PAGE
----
Speed limits could go up – or down – on some provincial highways as a result of a review announced by B.C. Transportation Minister Todd Stone.

Speed limits could go up – or down – on some provincial highways as a result of a review announced by B.C. Transportation Minister Todd Stone.

Transportation Minister revs up B.C. speed limit reform debate

Todd Stone announces formal review of highway speed limits, citing better roads, safer cars, new risk research

Transportation Minister Todd Stone wants B.C. residents to weigh in on a potential increase in highway speed limits now under consideration.

Stone announced the formal review of speed limits Friday in Kamloops although he had previously indicated it was coming and technical work is already underway.

The Coquihalla Highway already has a speed limit of 110 kilometres per hour but traffic there does an average speed of 118, while drivers routinely exceed the posted limit of 90 or 100 on many other provincial highways.

“There’s no question the Coquihalla is a prime candidate for an adjustment in the speed limit,” Stone said, also listing sections of Highway 1 in the Lower Mainland and around Kamloops as well as the Cariboo Connector towards Prince George.

It’s been a decade since B.C. last reviewed speed limits.

Stone said any increases would involve mainly rural provincial highways between communities, not highways in urban areas of the Lower Mainland, although which specific corridors to adjust will be subject to public input.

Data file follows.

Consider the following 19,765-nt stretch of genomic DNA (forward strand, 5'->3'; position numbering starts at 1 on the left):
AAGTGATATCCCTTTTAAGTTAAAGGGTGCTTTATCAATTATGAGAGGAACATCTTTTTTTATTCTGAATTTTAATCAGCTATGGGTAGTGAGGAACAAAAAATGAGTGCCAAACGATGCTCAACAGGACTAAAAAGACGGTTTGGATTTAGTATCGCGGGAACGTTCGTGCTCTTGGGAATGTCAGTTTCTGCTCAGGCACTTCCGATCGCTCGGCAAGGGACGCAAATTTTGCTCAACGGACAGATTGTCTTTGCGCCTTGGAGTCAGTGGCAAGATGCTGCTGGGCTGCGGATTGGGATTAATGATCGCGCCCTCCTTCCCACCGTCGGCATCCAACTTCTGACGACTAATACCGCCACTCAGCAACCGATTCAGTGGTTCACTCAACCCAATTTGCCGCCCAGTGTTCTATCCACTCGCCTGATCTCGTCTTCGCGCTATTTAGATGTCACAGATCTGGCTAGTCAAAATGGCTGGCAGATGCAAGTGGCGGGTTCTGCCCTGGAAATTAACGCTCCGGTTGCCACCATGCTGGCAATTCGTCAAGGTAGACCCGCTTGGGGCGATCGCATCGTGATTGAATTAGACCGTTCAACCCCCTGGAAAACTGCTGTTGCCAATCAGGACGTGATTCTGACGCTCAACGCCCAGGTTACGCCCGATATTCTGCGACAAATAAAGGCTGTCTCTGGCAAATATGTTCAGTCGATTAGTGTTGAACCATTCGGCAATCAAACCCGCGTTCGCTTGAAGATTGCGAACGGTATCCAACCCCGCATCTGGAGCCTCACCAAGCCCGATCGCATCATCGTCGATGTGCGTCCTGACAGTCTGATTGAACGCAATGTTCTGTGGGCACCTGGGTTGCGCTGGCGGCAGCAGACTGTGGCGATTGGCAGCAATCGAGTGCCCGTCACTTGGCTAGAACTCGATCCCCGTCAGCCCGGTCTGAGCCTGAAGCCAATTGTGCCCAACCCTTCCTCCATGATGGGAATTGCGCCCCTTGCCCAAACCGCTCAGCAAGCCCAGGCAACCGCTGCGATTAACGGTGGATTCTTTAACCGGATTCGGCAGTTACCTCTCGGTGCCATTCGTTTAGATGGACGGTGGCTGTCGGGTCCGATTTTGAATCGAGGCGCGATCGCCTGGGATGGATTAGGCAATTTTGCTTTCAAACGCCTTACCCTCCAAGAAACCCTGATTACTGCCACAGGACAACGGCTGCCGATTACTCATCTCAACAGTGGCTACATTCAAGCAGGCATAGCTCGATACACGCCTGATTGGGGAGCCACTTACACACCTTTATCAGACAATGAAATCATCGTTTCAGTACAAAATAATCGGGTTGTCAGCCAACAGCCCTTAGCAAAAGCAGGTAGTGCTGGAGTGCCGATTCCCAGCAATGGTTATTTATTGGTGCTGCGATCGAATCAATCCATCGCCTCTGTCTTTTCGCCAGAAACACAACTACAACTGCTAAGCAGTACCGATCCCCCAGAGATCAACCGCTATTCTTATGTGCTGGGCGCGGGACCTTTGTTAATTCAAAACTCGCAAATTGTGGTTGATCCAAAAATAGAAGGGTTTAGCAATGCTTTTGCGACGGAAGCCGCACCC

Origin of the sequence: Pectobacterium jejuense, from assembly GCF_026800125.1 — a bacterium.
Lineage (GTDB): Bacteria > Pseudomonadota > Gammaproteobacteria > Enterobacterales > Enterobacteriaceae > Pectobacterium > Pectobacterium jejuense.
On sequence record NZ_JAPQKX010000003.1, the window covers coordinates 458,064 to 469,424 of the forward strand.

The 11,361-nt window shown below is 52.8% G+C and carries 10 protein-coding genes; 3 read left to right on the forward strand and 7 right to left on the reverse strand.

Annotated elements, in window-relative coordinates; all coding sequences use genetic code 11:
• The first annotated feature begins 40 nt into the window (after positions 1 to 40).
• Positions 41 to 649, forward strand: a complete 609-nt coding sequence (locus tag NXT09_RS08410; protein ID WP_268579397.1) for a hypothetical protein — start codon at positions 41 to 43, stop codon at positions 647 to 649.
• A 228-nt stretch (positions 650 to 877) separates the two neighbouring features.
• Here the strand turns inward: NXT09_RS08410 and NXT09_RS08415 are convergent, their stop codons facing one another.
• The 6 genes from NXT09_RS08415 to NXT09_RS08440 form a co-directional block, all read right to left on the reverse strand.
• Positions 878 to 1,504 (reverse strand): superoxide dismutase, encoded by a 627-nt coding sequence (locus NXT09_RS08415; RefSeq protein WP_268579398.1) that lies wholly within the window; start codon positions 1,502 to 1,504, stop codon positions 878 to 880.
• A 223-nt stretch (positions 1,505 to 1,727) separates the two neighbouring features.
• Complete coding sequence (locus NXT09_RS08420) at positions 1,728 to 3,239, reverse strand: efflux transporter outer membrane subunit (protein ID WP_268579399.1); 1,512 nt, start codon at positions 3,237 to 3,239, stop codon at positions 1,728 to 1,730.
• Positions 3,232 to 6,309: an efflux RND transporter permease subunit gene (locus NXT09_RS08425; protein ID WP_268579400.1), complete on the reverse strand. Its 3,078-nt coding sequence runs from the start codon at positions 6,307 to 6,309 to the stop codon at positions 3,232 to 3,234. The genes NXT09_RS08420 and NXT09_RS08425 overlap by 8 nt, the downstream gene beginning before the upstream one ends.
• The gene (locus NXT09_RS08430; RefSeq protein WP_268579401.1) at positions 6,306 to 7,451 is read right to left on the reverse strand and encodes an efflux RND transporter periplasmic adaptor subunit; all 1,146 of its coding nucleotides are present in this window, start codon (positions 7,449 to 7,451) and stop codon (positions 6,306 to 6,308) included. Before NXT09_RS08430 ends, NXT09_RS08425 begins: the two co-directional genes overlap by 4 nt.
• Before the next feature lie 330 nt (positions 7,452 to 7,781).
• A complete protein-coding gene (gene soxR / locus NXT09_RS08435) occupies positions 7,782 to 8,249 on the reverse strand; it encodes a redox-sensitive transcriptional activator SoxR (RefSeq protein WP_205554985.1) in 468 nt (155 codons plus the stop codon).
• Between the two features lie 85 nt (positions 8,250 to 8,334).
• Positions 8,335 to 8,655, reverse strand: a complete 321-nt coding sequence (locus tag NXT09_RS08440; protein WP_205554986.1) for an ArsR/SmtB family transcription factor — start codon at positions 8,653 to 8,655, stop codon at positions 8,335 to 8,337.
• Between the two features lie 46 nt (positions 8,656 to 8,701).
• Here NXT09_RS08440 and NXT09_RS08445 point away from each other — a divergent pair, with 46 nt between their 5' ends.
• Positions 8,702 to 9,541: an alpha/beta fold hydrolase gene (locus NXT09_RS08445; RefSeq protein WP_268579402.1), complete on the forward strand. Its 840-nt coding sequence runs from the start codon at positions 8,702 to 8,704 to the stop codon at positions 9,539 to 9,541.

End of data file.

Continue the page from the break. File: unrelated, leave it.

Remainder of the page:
He said a higher speed limit in some stretches of highway has been made possible by billions of dollars in major road upgrades since the last review in 2003, including 180 additional kilometres of four- or six-lane highway.

He also said vehicles are “much safer today than 10 years ago” as a result of traction stability control, anti-lock brakes and other improvements.

Stone cited a 28 per cent drop in injury-causing collisions since 2003.

And he said research increasingly suggests the greatest danger isn’t necessarily speeding itself, but driving at a much different speed than most other drivers.

A minority of 15 per cent of drivers who don’t keep up with the flow or who speed excessively are at greater risk of a crash than the other 85 per cent of drivers who may be going somewhat over the posted speed limit, he said.

Stone stressed decreases in the speed limit are also possible.

“This review is not about increasing speed limits, it’s about making sure we have the right speed limits.”

And he said there will be “no Autobahn” in B.C. where speed limits are lifted altogether.

“I am not interested in making any changes that are going to compromise the safety of motorists.”

He said one option could be variable speed limits that are higher in the day and lower at night.